title.circuits

Circuit Zandvoort

Zandvoort

Circuit Zandvoort returned to the Formula 1 calendar in 2021. The track was and is the hub of motorsport in the Netherlands. This status was long maintained by the Masters of Formula 3 and DTM. 

Zandvoort

Circuit Zandvoort returned to the Formula 1 calendar in 2021. The track was and is the hub of motorsport in the Netherlands. This status was long maintained by the Masters of Formula 3 and DTM. 

Two unofficial Dutch Grands Prix were held in 1950 and 1951, and from 1952 the Dutch race counted towards the world championship. This lasted until 1985, when Formula 1 decided to give preference to other countries, although Zandvoort was also skipped in 1954, 1956, 1957 and 1972. For a long time, it looked like the Dutch GP would never return to the coastal town, until the success of Max Verstappen.

Features of the circuit

At 4.249 kilometres, Zandvoort is the second shortest track on the Formula 1 calendar: only Monaco is shorter. Despite being located in the predominantly flat Netherlands, the circuit has many elevation changes. This is because the track is built in the dunes and is close to the sea. This makes the race extra exciting, as changing winds can make things difficult for drivers.

A lap of Zandvoort's rebuilt circuit in 2020 starts as usual with the Tarzan bend. Via the Gerlach bend, the drivers arrive at the Hugenholtz bend. It is the circuit's first new banked bend, where drivers can choose several lines. This is followed by a high-speed section through the dunes until the drivers arrive at the Scheiflak, which can be taken almost at full speed. Several slow corners are then alternated with short straights, until the last corner of the circuit: the Arie Luyendyk corner. This is named after IndyCar icon Arie Luyendyk, entirely in style with a banking of no less than eighteen degrees.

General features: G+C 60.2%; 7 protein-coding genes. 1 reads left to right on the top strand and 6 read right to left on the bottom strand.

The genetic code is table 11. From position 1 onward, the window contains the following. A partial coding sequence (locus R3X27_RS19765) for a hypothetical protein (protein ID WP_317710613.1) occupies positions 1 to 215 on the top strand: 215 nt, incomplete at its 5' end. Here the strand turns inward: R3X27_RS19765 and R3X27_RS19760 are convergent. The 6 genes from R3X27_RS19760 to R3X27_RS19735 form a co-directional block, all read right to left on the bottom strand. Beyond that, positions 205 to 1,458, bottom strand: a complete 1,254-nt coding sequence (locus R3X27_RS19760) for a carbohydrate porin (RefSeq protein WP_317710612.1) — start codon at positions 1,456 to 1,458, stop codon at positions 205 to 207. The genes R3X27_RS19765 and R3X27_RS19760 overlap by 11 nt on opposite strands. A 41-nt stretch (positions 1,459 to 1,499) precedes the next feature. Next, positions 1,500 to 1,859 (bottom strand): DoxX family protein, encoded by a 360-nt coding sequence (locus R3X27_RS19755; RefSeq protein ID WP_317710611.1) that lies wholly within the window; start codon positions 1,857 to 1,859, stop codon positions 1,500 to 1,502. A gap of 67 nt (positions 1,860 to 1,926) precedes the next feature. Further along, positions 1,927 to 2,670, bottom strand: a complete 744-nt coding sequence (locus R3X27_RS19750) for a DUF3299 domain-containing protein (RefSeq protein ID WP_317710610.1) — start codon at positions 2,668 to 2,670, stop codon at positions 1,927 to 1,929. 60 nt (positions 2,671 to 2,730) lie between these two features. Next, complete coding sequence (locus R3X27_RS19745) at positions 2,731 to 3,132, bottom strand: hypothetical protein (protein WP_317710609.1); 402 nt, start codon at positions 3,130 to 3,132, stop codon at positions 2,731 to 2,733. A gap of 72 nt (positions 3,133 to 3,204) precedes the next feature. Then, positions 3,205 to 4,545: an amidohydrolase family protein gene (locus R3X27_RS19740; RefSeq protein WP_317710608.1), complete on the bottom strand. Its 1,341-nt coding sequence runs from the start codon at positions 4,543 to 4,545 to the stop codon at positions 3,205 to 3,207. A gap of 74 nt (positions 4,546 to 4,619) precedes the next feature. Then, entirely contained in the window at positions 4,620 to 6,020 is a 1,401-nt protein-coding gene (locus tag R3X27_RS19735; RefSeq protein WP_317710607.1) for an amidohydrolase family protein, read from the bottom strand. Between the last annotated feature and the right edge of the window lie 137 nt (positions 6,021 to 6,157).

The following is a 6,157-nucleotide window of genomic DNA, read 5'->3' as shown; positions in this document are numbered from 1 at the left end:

Formula 1 at Zandvoort

After the circuit was built in 1948, Formula 1 races were organised almost immediately. In the first years, however, these did not yet count towards the world championship, so the event did not yet attract much attention. However, the list of names that won from 1952 onwards is quite impressive. Indeed, the 1950s saw men like Alberto Ascari, Juan Manuel Fangio, Stirling Moss and Jack Brabham on the top podium.

Champions like Jim Clark, Jackie Stewart and Niki Lauda then followed in their footsteps. Lauda and Stewart each won three Dutch GPs, but Clark is the absolute record holder with four wins. Verstappen, meanwhile, stands at two wins.